The Czech authorities are blaming bootleg spirits containing more than 20% alcohol that were tainted with the industrial chemical methanol. Authorities believe that some illegal home brews ended up in the mainstream distribution system.
The ban on hard liquor sales announced by Prime Minister Petr Nečas does not apply to the country’s renowned beer.
More than 20 deaths in Central Europe have been blamed on alcohol poisoning and more than 30 people have been hospitalised. Slovakia and Poland had earlier banned imports of the hard liquor from the Czech Republic.
The alcoholic beverages were sold cheaply at markets and outdoor kiosks. Czech Health Minister Leoš Heger had already banned food and beverage businesses from selling liquor containing alcohol of 20% and more.
Commission spokesman Frédéric Vincent said the EU's executive had been following the situation in the Czech Republic for days and had been in daily contact with the Czech authorities on what to do.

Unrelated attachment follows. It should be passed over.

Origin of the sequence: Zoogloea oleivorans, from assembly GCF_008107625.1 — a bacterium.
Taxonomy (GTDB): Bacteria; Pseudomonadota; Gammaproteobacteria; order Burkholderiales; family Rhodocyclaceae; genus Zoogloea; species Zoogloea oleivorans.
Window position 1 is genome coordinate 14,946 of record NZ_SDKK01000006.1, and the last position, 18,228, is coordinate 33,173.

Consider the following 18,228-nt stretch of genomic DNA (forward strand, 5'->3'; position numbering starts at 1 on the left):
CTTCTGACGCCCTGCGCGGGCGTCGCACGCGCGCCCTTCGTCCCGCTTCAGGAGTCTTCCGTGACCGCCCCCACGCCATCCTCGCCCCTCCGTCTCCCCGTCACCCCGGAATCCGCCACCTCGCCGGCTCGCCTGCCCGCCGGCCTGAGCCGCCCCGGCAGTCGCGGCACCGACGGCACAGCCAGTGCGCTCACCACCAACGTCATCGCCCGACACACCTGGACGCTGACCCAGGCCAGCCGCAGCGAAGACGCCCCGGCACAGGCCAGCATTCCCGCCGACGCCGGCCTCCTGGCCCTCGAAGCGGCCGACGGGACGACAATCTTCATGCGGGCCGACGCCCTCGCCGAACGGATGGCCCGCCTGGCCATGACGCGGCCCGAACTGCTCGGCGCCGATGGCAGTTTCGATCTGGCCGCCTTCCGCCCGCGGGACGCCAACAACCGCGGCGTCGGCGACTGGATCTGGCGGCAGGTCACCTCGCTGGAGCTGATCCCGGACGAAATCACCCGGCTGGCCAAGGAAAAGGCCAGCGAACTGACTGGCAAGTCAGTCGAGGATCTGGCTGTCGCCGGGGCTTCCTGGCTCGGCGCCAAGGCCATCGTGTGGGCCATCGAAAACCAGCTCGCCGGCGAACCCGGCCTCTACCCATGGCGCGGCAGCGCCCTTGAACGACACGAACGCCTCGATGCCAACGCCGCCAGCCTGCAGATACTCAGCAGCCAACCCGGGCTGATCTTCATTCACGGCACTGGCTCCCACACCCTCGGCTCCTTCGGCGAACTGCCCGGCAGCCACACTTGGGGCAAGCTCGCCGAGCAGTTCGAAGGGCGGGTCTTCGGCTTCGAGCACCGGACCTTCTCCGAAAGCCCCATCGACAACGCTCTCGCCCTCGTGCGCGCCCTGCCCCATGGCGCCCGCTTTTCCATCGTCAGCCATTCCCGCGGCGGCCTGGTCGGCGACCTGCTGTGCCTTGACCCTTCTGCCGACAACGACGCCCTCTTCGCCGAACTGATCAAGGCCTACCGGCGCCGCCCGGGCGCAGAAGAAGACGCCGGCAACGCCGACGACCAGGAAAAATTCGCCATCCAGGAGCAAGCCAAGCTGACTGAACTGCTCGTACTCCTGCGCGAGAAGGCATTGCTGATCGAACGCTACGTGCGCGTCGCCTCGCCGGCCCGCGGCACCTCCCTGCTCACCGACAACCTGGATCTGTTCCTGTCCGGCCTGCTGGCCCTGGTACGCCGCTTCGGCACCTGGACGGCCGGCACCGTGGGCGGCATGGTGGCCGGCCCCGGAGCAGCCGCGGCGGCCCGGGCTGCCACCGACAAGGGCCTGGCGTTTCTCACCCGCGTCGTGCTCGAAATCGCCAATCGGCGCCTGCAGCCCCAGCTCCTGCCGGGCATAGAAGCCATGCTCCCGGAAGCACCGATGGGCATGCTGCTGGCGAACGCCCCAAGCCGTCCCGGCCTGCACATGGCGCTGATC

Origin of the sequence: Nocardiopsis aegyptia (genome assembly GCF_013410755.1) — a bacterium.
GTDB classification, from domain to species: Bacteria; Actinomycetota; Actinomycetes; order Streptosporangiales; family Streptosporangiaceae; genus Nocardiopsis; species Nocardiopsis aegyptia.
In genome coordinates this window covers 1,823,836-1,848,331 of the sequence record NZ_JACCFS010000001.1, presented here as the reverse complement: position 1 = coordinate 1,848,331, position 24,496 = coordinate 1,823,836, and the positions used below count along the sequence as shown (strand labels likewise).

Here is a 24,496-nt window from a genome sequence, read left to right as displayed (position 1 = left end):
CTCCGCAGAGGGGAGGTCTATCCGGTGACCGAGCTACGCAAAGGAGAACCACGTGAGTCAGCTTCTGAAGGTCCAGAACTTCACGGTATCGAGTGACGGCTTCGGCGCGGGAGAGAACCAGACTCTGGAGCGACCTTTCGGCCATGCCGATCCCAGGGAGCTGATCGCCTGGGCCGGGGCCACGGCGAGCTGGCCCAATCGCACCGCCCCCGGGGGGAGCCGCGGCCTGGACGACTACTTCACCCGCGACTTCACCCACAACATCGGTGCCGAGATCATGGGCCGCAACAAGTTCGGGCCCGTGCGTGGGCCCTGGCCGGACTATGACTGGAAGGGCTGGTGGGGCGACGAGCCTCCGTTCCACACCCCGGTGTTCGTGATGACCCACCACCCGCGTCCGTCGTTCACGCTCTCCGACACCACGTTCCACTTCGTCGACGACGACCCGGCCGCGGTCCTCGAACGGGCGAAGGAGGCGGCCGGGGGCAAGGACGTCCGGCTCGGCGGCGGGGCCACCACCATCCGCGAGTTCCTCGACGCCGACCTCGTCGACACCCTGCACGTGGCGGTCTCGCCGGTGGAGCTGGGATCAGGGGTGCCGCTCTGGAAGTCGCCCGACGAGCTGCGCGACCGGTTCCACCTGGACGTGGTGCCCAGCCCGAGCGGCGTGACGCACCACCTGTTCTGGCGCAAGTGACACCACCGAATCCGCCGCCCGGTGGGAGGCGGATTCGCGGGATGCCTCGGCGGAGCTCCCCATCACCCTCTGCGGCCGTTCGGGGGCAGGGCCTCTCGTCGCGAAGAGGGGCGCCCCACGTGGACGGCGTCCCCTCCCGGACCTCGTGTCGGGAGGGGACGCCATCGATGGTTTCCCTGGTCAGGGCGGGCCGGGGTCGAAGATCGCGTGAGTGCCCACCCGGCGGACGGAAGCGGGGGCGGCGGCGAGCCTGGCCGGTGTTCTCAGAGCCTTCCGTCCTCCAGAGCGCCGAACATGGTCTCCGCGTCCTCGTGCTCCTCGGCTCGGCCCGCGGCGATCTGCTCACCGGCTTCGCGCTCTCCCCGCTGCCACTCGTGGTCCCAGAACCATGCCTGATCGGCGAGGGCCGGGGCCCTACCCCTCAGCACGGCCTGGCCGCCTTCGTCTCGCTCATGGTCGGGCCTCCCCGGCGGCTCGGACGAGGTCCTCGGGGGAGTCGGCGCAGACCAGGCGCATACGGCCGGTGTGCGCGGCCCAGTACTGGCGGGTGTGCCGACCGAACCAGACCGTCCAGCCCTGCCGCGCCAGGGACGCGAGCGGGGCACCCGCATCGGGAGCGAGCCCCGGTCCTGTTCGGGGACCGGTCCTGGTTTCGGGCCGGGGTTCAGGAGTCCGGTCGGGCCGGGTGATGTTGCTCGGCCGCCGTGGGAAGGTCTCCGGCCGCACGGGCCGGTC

"What we expect of the Czech authorities now is to align the domestic measures to the export scheme," Vincent said.
"So if bottles with above 20% alcohol are banned on the market in the Czech Republic, this should also be banned for exports, but this has to come from the Czech Republic as soon as possible," he added.
Since the first cases of alcohol poisoning were reported on 8 September in the Eastern part of the country, the police have been unable to determine the source. The police detained 30 people in connection with the sales.
Jan Veselý, the executive director of the Czech Beer and Malt Association, said that so far Czech consumers were not holding back.
"We, Czech brewers, are not hit by it in any way. Basically we don't see any changes in the market. We are untouched," Veselý told EurActiv.
The Czech Republic's Health Ministry was unavailable for a comment.